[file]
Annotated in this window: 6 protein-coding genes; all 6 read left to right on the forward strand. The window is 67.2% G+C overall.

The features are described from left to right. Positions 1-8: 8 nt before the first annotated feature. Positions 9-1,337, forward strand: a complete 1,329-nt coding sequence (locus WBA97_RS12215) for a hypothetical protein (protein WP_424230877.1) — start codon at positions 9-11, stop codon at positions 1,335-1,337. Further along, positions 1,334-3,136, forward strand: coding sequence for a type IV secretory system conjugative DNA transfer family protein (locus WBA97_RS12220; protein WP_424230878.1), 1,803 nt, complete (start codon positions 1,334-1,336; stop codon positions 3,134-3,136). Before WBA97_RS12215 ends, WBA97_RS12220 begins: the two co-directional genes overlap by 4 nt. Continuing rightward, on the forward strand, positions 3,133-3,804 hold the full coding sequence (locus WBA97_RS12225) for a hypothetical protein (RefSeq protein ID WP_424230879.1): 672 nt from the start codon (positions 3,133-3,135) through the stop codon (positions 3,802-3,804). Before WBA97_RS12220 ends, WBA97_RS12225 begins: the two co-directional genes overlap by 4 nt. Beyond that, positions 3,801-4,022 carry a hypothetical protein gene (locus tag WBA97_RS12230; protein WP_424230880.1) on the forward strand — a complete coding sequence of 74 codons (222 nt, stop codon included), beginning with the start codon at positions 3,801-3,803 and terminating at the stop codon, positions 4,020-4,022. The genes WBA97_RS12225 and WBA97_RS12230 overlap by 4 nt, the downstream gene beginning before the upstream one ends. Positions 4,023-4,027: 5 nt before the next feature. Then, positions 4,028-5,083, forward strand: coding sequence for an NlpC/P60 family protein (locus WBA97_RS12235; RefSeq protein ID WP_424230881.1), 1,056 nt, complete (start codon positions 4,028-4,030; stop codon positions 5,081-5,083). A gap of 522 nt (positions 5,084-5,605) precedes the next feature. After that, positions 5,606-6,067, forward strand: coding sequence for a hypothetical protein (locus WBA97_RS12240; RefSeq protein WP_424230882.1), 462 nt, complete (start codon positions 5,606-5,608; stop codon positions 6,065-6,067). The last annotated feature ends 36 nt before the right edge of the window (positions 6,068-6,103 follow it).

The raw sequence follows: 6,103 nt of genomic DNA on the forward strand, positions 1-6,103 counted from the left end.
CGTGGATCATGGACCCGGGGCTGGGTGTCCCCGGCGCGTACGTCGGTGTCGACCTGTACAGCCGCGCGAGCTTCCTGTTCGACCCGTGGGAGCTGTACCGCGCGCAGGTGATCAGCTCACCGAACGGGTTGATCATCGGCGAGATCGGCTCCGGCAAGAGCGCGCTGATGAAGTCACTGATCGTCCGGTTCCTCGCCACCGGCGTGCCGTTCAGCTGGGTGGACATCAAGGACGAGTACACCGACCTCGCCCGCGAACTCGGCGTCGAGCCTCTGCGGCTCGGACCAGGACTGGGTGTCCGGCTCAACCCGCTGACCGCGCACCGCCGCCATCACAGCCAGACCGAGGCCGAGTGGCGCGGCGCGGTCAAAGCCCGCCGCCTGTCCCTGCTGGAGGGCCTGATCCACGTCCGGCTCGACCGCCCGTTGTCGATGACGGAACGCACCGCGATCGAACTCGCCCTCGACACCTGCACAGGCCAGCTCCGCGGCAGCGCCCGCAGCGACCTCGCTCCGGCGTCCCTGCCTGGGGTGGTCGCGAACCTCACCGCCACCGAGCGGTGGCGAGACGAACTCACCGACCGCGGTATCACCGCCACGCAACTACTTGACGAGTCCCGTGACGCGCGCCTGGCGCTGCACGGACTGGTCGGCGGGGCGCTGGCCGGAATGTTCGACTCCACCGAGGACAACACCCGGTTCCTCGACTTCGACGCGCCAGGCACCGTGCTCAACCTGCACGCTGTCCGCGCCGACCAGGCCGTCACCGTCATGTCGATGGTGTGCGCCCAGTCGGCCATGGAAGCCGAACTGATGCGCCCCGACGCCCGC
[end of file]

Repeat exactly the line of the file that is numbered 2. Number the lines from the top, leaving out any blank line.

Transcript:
The features are described from left to right. Positions 1-8: 8 nt before the first annotated feature. Positions 9-1,337, forward strand: a complete 1,329-nt coding sequence (locus WBA97_RS12215) for a hypothetical protein (protein WP_424230877.1) — start codon at positions 9-11, stop codon at positions 1,335-1,337. Further along, positions 1,334-3,136, forward strand: coding sequence for a type IV secretory system conjugative DNA transfer family protein (locus WBA97_RS12220; protein WP_424230878.1), 1,803 nt, complete (start codon positions 1,334-1,336; stop codon positions 3,134-3,136). Before WBA97_RS12215 ends, WBA97_RS12220 begins: the two co-directional genes overlap by 4 nt. Continuing rightward, on the forward strand, positions 3,133-3,804 hold the full coding sequence (locus WBA97_RS12225) for a hypothetical protein (RefSeq protein ID WP_424230879.1): 672 nt from the start codon (positions 3,133-3,135) through the stop codon (positions 3,802-3,804). Before WBA97_RS12220 ends, WBA97_RS12225 begins: the two co-directional genes overlap by 4 nt. Beyond that, positions 3,801-4,022 carry a hypothetical protein gene (locus tag WBA97_RS12230; protein WP_424230880.1) on the forward strand — a complete coding sequence of 74 codons (222 nt, stop codon included), beginning with the start codon at positions 3,801-3,803 and terminating at the stop codon, positions 4,020-4,022. The genes WBA97_RS12225 and WBA97_RS12230 overlap by 4 nt, the downstream gene beginning before the upstream one ends. Positions 4,023-4,027: 5 nt before the next feature. Then, positions 4,028-5,083, forward strand: coding sequence for an NlpC/P60 family protein (locus WBA97_RS12235; RefSeq protein ID WP_424230881.1), 1,056 nt, complete (start codon positions 4,028-4,030; stop codon positions 5,081-5,083). A gap of 522 nt (positions 5,084-5,605) precedes the next feature. After that, positions 5,606-6,067, forward strand: coding sequence for a hypothetical protein (locus WBA97_RS12240; RefSeq protein WP_424230882.1), 462 nt, complete (start codon positions 5,606-5,608; stop codon positions 6,065-6,067). The last annotated feature ends 36 nt before the right edge of the window (positions 6,068-6,103 follow it).